Conformal radiation is a blanket that covers under it a spectrum of techniques like THREE DIMENSIONAL CONFORMAL THERAPY (3DCRT), INTENSITY MODULATED RADIOTHERAPY (IMRT), IMAGE GUIDED RADIOTHERAPY (IGRT), VOLUMETRIC ARC THERAPY (VMAT). The most conformal radiation is brachytherapy wherein the entire radiation dose is delivered to the target and adjacent organs are spared. But brachytherapy cannot be used at all sites due to anatomical barriers like bone etc.
Radiation is not ‘one size fits all’. Many patients require upfront radiation (radical/definitive) as a part of cancer treatment but some require it after surgery, in the latter case it’s called adjuvant radiation. Some cases may require chemotherapy along with radiation while in some radiation is given alone. Also, the dose of radiation varies with the site of the tumor, dose escalation may be required in cases with adverse histopathological factors like unclean margins after surgery, the spread of cancer cells outside the nodes, etc.
Hence a variety of factors affect the dose of radiation like the site of the tumor, intent, histology, and various other factors so never can two patients be compared. No two patients are the same because even if they have tumors of the same site and same stage, their response to treatment will be different due to differences in genetics and tumor biology.
Despite the availability of a plethora of literature related to radiation, there exist numerous myths associated with it. Often confused with a sort of physiotherapy, radiation therapy does not generate heat nor does it induces any electric sensation in the body. Radiation is a localized form of treatment with side effects limited to the area being treated, although it causes suppression of the bone marrow to show systemic symptoms. The patient undergoing radiation treatment does not emit radiation that may harm anyone hence there is no need to isolate them.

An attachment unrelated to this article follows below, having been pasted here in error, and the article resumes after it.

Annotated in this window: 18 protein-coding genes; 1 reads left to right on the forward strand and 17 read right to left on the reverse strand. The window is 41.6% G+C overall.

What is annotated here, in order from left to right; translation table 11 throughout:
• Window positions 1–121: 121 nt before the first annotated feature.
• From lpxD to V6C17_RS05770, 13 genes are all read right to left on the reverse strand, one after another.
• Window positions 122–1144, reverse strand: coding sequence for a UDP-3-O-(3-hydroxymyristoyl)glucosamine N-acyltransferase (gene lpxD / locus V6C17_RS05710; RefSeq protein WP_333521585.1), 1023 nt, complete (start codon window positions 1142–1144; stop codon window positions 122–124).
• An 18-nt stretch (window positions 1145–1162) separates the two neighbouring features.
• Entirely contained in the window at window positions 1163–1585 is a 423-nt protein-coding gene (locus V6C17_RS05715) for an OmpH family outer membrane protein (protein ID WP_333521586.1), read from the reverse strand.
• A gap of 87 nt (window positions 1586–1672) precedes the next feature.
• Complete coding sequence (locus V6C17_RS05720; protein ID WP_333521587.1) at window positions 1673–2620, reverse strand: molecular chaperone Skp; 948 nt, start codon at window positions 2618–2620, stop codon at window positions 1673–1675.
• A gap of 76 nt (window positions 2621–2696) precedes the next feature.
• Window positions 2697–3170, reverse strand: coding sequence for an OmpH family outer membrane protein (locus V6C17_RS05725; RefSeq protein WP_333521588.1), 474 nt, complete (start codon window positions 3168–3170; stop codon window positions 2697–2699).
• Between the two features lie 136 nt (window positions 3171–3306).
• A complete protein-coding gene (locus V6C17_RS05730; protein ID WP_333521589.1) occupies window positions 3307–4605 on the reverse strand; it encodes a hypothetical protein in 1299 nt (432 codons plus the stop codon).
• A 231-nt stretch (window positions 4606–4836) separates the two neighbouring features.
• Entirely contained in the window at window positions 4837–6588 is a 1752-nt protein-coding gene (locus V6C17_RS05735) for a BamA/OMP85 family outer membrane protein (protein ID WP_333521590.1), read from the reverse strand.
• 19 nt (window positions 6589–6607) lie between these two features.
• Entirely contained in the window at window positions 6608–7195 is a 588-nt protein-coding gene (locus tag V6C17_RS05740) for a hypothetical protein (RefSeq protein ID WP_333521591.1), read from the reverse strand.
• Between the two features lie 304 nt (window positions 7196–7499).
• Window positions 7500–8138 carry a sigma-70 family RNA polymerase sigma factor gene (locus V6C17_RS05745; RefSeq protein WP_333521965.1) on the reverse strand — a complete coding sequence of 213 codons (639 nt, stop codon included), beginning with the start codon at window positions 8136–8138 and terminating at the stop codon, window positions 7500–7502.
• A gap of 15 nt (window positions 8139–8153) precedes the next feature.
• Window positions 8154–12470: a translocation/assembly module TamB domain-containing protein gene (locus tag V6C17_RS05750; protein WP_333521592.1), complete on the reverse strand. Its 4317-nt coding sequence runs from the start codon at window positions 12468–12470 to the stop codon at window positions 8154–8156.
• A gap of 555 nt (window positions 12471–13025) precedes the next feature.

The treatment of radiation cannot be taken at home, it has to be done on the treatment machine in the health institute. The biggest myth associated with radiation is that it alone can not cure any cancer which is not true as radiation can cure tumors of the anal canal (last part of the gut), cervical cancer, etc. Although with surgery and chemotherapy the potential of radiation for curing cancers increases. Radiation aims at sterilizing the surgical bed and destroy the microscopic disease. Also one should understand that the disease which can not be addressed surgically or medically may be benefited by radiation. Radiation still has a role to play in advanced-stage tumors, though the role may be the palliative the majority of times it is not rare to find cases where radiation may lead to complete eradication of the disease. Hence the scope of radiation cannot be completely defined by words, it is a ray of hope and sometimes all the sunshine you need!
This information is for general guidance and reflects the opinions and experience of the author. It is not intended to replace specialist consultation or provide treatment advice for specific cases